Title

Rapid review of applications of e-health and remote monitoring for rural residents

Document Type

Article

Publication details

Banbury, A, Roots, A & Nancarrow, S 2014, 'Rapid review of applications of e-health and remote monitoring for rural residents', Australian Journal of Rural Health, vol. 22, no. 5, pp. 211-222.

Published version available from:

http://dx.doi.org/10.1111/ajr.12127

Peer Reviewed

Peer-Reviewed

Abstract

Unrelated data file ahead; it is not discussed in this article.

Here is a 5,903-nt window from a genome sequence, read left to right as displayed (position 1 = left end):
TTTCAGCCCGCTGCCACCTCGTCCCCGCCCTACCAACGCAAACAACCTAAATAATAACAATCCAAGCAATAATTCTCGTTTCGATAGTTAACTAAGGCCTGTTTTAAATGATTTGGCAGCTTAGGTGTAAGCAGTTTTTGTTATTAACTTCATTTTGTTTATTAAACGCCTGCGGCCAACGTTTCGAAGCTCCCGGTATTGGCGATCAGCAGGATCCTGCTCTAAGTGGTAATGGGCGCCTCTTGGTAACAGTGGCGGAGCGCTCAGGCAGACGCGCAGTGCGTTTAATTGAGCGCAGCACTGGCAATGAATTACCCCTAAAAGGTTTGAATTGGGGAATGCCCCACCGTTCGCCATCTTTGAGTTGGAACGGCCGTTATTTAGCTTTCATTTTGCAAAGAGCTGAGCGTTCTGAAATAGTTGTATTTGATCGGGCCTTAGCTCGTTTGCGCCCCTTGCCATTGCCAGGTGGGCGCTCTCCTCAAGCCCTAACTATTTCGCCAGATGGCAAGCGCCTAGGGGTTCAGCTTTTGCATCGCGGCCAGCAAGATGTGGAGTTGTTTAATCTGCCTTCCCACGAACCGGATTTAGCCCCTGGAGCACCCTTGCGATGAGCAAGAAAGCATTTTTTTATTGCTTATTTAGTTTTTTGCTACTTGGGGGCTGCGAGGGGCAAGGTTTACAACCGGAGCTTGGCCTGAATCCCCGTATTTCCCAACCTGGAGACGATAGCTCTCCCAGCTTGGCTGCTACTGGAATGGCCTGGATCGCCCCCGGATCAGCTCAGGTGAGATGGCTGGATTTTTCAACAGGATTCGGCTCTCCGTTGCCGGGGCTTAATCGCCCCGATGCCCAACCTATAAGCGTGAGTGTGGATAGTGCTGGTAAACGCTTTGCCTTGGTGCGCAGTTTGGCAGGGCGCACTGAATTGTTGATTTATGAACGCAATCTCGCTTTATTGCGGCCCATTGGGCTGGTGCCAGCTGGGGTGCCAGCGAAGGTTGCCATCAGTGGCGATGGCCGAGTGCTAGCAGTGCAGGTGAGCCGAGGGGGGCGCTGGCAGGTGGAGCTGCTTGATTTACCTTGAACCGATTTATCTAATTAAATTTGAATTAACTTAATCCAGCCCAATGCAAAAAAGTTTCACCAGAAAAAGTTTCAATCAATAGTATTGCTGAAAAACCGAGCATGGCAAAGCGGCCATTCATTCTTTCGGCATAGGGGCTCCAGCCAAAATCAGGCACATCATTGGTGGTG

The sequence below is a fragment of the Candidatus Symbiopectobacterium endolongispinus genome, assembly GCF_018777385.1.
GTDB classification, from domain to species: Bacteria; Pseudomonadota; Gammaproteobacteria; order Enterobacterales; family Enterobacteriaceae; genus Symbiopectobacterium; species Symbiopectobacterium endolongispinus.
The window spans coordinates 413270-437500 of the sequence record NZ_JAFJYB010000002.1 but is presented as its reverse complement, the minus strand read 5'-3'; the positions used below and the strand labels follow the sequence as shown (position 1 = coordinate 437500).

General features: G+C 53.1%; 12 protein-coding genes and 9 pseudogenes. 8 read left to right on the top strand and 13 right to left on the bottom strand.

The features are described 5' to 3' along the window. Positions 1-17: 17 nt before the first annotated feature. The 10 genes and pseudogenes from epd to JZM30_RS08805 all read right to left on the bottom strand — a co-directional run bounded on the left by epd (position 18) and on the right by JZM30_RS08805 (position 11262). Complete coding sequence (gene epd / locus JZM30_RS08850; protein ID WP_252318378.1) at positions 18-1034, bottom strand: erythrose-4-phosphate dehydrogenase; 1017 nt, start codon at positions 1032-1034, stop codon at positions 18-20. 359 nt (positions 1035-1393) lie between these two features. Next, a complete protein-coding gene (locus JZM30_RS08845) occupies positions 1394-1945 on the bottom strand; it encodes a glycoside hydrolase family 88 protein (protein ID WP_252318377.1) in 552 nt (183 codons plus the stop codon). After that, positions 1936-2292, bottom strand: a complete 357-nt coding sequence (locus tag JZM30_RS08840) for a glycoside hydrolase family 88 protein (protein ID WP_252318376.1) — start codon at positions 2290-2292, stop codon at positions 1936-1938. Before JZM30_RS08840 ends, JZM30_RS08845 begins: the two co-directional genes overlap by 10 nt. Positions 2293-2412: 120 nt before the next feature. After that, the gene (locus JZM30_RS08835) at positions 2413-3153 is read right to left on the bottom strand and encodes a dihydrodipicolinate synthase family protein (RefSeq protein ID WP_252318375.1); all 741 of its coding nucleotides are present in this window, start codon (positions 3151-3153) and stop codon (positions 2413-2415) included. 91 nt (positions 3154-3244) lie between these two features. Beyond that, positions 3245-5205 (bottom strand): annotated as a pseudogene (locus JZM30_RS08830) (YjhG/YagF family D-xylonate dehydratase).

Background: E-health is increasingly being identified as a cost-effective method to deliver health services and remote monitoring in rural and remote areas. There is a paucity of research that identifies successful implementation of e-health and remote monitoring in rural communities. Objective: To identify the evidence relating to the impact of e-health on rural and remote communities and residents. Design; A systematic, rapid review of grey and published peer-reviewed literature using CINAHL, MEDLINE, PsychInfo, APAIS-Health, ATSI Health, Health Collection, Health & Society, Meditext, RURAL, PubMed and Google Scholar. Search terms used included telemedicine, telehealth, e-health, regional, rural and remote communities; New South Wales, Australia, and other Organisation for Economic Co-operation and Development countries. Electronic health records and health informatics were excluded. Results: The search yielded 105 articles and reports. Following removal of duplicates, initial screening and full text screening, 19 articles remained: 16 peer-reviewed publications and three grey literature. This included two systematic reviews, one literature review, six descriptive reviews of services and nine reviews of specific interventions and identification of barriers and facilitators to implementation of an intervention. There was evidence that e-health can increase access to services across a range of medical specialties without any detrimental effects and improve opportunities for professional development. Conclusion: E-health has the potential to increase access to services in rural and remote communities. The evidence shows that it is as safe, effective and reliable as most conventional methods for interacting with patients while enabling people to stay within their own communities.